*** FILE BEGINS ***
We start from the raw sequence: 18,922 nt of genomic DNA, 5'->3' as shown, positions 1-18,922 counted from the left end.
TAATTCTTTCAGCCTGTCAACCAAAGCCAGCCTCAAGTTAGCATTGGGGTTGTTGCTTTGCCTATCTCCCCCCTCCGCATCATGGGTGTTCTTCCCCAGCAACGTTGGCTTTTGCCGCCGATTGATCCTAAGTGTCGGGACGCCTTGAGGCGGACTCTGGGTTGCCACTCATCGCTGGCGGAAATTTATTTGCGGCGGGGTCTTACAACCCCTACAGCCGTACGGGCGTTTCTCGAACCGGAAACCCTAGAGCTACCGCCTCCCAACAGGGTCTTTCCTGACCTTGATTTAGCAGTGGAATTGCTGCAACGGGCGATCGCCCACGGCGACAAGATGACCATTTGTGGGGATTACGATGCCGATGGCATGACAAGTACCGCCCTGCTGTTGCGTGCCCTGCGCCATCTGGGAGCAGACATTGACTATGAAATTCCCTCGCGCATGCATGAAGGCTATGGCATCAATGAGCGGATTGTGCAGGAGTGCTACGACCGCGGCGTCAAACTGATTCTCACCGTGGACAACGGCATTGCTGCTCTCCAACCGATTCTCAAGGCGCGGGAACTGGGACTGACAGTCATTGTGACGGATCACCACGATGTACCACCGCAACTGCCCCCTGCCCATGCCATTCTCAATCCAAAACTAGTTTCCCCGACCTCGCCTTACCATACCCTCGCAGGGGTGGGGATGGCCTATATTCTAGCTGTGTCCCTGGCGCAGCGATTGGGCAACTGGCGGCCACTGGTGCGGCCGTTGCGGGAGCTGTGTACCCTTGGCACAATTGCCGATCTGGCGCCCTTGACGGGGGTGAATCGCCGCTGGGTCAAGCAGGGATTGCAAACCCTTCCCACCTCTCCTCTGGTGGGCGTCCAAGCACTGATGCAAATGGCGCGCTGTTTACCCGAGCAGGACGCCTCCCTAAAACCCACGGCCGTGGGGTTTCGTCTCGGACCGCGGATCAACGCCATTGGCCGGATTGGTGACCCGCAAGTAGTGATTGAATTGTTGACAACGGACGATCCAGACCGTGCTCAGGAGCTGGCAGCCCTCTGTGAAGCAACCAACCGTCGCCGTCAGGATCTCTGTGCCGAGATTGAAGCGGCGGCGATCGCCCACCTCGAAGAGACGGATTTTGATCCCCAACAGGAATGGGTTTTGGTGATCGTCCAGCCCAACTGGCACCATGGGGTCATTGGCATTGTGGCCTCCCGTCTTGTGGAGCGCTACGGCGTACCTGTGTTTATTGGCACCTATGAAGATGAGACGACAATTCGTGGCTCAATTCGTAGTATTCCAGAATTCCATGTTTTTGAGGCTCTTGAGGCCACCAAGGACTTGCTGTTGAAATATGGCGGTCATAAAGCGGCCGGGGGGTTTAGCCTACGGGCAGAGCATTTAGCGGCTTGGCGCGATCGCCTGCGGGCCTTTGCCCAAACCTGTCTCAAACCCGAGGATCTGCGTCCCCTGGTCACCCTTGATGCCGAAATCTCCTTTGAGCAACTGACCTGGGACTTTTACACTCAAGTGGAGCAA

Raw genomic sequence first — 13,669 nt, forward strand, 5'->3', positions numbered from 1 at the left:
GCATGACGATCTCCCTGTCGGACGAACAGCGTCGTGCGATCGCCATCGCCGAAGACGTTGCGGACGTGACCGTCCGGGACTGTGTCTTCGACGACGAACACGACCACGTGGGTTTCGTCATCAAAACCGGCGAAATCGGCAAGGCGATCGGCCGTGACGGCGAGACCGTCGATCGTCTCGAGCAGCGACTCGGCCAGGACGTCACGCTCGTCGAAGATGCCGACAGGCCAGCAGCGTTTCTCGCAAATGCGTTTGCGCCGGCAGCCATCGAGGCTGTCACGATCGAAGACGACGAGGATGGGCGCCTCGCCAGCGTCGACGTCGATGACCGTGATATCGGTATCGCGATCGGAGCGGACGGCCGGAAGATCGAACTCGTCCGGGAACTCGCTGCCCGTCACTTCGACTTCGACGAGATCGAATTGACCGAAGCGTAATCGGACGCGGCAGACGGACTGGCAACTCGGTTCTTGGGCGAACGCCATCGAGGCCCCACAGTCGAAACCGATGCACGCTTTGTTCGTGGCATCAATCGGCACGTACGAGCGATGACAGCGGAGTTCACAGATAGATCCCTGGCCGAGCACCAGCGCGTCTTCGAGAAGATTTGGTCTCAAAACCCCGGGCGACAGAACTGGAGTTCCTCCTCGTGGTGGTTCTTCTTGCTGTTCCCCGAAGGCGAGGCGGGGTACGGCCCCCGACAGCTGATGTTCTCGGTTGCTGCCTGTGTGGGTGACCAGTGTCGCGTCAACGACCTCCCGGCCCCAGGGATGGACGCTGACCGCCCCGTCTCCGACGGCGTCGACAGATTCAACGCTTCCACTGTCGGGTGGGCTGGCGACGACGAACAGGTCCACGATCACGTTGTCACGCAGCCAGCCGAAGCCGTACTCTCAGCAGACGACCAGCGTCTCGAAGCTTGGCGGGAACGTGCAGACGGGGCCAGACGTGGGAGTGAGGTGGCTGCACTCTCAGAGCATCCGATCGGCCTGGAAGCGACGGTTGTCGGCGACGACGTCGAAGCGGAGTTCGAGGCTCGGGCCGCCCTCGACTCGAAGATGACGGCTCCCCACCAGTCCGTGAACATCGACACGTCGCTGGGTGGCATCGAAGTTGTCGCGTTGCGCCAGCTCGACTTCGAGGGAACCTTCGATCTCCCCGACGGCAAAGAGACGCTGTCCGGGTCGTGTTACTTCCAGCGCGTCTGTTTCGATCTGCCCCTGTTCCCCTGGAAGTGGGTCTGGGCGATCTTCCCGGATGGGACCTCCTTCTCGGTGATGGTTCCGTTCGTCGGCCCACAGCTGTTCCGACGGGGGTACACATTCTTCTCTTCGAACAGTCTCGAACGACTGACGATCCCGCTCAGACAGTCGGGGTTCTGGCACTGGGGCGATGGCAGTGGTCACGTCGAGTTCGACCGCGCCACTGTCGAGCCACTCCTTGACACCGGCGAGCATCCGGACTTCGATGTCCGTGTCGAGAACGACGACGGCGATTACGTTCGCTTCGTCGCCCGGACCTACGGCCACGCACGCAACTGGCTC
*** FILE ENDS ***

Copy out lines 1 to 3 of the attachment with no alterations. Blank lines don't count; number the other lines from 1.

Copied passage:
We start from the raw sequence: 18,922 nt of genomic DNA, 5'->3' as shown, positions 1-18,922 counted from the left end.
TAATTCTTTCAGCCTGTCAACCAAAGCCAGCCTCAAGTTAGCATTGGGGTTGTTGCTTTGCCTATCTCCCCCCTCCGCATCATGGGTGTTCTTCCCCAGCAACGTTGGCTTTTGCCGCCGATTGATCCTAAGTGTCGGGACGCCTTGAGGCGGACTCTGGGTTGCCACTCATCGCTGGCGGAAATTTATTTGCGGCGGGGTCTTACAACCCCTACAGCCGTACGGGCGTTTCTCGAACCGGAAACCCTAGAGCTACCGCCTCCCAACAGGGTCTTTCCTGACCTTGATTTAGCAGTGGAATTGCTGCAACGGGCGATCGCCCACGGCGACAAGATGACCATTTGTGGGGATTACGATGCCGATGGCATGACAAGTACCGCCCTGCTGTTGCGTGCCCTGCGCCATCTGGGAGCAGACATTGACTATGAAATTCCCTCGCGCATGCATGAAGGCTATGGCATCAATGAGCGGATTGTGCAGGAGTGCTACGACCGCGGCGTCAAACTGATTCTCACCGTGGACAACGGCATTGCTGCTCTCCAACCGATTCTCAAGGCGCGGGAACTGGGACTGACAGTCATTGTGACGGATCACCACGATGTACCACCGCAACTGCCCCCTGCCCATGCCATTCTCAATCCAAAACTAGTTTCCCCGACCTCGCCTTACCATACCCTCGCAGGGGTGGGGATGGCCTATATTCTAGCTGTGTCCCTGGCGCAGCGATTGGGCAACTGGCGGCCACTGGTGCGGCCGTTGCGGGAGCTGTGTACCCTTGGCACAATTGCCGATCTGGCGCCCTTGACGGGGGTGAATCGCCGCTGGGTCAAGCAGGGATTGCAAACCCTTCCCACCTCTCCTCTGGTGGGCGTCCAAGCACTGATGCAAATGGCGCGCTGTTTACCCGAGCAGGACGCCTCCCTAAAACCCACGGCCGTGGGGTTTCGTCTCGGACCGCGGATCAACGCCATTGGCCGGATTGGTGACCCGCAAGTAGTGATTGAATTGTTGACAACGGACGATCCAGACCGTGCTCAGGAGCTGGCAGCCCTCTGTGAAGCAACCAACCGTCGCCGTCAGGATCTCTGTGCCGAGATTGAAGCGGCGGCGATCGCCCACCTCGAAGAGACGGATTTTGATCCCCAACAGGAATGGGTTTTGGTGATCGTCCAGCCCAACTGGCACCATGGGGTCATTGGCATTGTGGCCTCCCGTCTTGTGGAGCGCTACGGCGTACCTGTGTTTATTGGCACCTATGAAGATGAGACGACAATTCGTGGCTCAATTCGTAGTATTCCAGAATTCCATGTTTTTGAGGCTCTTGAGGCCACCAAGGACTTGCTGTTGAAATATGGCGGTCATAAAGCGGCCGGGGGGTTTAGCCTACGGGCAGAGCATTTAGCGGCTTGGCGCGATCGCCTGCGGGCCTTTGCCCAAACCTGTCTCAAACCCGAGGATCTGCGTCCCCTGGTCACCCTTGATGCCGAAATCTCCTTTGAGCAACTGACCTGGGACTTTTACACTCAAGTGGAGCAA

Raw genomic sequence first — 13,669 nt, forward strand, 5'->3', positions numbered from 1 at the left: